Friday, May 18, 2012

A Midlife Musing

            A good friend of mine once posted this question on Facebook.  “What’s the difference between a midlife crisis and a midlife awakening?”  Plenty of answers were offered, but the one I remember most vividly was this, “A midlife awakening creates a midlife crisis.” 

            I can relate to that.  Reaching the age of 45 almost two years ago spurred my own midlife awakening, which in turn brought on a major (!!!) midlife crisis.  I was completely unprepared for this turning point in my life because I lived in denial that I would ever experience one.  I was not going to be the kind of person who was so desperate to hold onto a rapidly receding youth that I would do anything I could to pretend I was not aging.  I wasn’t going to be a caricature of a midlife crisis.

            Then I turned 45.  Now let me explain.  I did not wake up on my 45th birthday in mourning for my lost youth.  It was just another day.  I’m not sure that I was consciously aware of anything out of the ordinary on that day, other than I wasn’t happy that I was spending another birthday overweight, overtired and unsure of what I wanted out of life.  My awakening was an evolving process that culminated in the realization that 45 years had passed in the twinkling of an eye.  If I was lucky enough to live till I was 90, how did I want to spend the next 45 years?  Especially, ESPECIALLY, knowing how fast that time would go.  How did I want to spend the next 45 years of my life?

            Even though I had sworn never to engage in classic midlife crisis behavior, I did undergo some pretty dramatic physical transformations.  I lost a lot of weight, which I’ve written about in a previous blog.  I grew out my benign but age appropriate bob of a haircut.  I colored my hair even before I turned 45, but I generally stuck to the safe brunette shades of my natural color.  Not anymore people!  I didn’t realize how dramatically different my hair color is until I returned to Iowa a few weeks ago.  Friends, acquaintances, even my own parents didn’t recognize me at first because according to them I’ve gotten so blonde.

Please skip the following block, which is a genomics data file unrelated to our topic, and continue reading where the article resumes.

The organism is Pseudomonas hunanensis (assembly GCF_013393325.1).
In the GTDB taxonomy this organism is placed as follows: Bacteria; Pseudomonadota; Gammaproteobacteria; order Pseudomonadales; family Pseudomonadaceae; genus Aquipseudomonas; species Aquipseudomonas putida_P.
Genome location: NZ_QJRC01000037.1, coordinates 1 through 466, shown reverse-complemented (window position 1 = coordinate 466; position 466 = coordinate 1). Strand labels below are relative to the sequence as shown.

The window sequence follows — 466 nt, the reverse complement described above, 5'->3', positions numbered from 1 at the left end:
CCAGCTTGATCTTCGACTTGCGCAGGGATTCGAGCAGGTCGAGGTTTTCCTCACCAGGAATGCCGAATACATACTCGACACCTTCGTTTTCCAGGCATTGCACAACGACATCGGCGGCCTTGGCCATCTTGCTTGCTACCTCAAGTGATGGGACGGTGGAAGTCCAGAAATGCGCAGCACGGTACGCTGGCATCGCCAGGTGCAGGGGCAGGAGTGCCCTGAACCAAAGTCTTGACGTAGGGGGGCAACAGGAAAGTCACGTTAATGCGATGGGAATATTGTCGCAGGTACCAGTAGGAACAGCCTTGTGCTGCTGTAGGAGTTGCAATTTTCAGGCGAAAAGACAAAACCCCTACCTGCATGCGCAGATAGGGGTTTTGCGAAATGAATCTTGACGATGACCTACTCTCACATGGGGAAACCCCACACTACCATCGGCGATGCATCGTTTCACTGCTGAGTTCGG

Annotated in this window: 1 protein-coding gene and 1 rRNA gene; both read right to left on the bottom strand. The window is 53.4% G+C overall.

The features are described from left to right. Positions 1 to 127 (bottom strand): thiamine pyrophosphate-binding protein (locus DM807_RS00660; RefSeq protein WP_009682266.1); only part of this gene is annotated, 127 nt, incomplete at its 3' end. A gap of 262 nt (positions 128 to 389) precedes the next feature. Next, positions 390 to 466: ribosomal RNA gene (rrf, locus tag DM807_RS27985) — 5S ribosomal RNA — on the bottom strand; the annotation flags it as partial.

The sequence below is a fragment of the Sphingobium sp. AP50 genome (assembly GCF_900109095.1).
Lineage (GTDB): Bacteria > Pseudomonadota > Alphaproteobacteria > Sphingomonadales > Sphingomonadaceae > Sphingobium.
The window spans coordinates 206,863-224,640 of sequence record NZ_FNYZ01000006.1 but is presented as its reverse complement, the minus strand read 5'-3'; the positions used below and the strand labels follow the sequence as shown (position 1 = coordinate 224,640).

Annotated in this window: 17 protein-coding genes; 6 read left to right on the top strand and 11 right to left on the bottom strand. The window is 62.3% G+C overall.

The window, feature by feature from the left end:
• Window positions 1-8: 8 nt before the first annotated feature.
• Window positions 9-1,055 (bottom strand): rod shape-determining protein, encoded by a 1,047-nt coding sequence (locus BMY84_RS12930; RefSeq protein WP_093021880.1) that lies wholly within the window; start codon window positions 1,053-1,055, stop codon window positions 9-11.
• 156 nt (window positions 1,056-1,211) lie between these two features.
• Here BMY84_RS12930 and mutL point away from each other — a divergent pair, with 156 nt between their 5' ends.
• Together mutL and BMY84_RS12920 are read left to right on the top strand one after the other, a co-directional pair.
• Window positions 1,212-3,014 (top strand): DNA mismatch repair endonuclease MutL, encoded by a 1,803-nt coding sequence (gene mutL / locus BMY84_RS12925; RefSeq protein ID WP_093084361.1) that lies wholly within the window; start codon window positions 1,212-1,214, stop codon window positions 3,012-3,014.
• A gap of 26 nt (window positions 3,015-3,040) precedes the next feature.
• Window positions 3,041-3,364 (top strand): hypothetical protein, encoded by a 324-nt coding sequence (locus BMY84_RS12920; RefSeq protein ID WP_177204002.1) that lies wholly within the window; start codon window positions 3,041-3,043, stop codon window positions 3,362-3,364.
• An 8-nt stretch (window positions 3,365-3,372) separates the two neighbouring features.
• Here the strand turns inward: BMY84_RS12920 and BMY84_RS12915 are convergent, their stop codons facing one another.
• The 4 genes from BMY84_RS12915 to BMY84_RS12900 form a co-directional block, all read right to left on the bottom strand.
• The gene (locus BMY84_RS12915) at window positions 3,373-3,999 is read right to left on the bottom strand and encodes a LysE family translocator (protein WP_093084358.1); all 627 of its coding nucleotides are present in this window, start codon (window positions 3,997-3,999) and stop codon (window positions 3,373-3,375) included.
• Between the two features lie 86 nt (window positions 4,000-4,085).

Fear not.  I have not embraced my inner Marilyn Monroe.  I am not sporting a platinum coif.  I like to describe my hair as a combination of warm honey, caramel and some blonde highlights.  But I digress.  My hair is several shades lighter.  Why?  Why not? 

            I think those last two words are the crux of my midlife crisis.  Why not?  Greater than any physical transformation I have undergone is the mental, emotional and spiritual transformation I have made and am making.  What struck me most about turning 45 was that I had lived a great deal of my life in fear.  I was afraid of taking big risks.  What if I failed?  And if I did take a risk and it didn’t pay off the way I thought it should then my fear quadrupled.  One example of this was that I applied to some graduate programs about seven years ago and didn’t get in.  Instead of trying some other schools, I gave up, convinced I just didn’t have the right stuff for doctoral work because I couldn’t bear failing again. 

            But it seems to me that life is all about failure.  Failing at something means I risked something.  I tried something.  If I’ve failed then in some strange paradoxical way I’ve succeeded.  Failure means I didn’t let fear keep me from investing myself in something or someone.  Failure means that in small ways or large I’ve acted with courage.  That’s what I’ve realized in this time of midlife crisis.  Fear may have dominated a large part of my first 45 years.  But it will be courage that lives large in the next 45.  After all, why not?


  1. Wow Amy ,that was deep.True though. Loved it ,been there, and trying to live it now but I still feel 32 !!! Love ya!

  2. I love this Amy! You are truly gifted!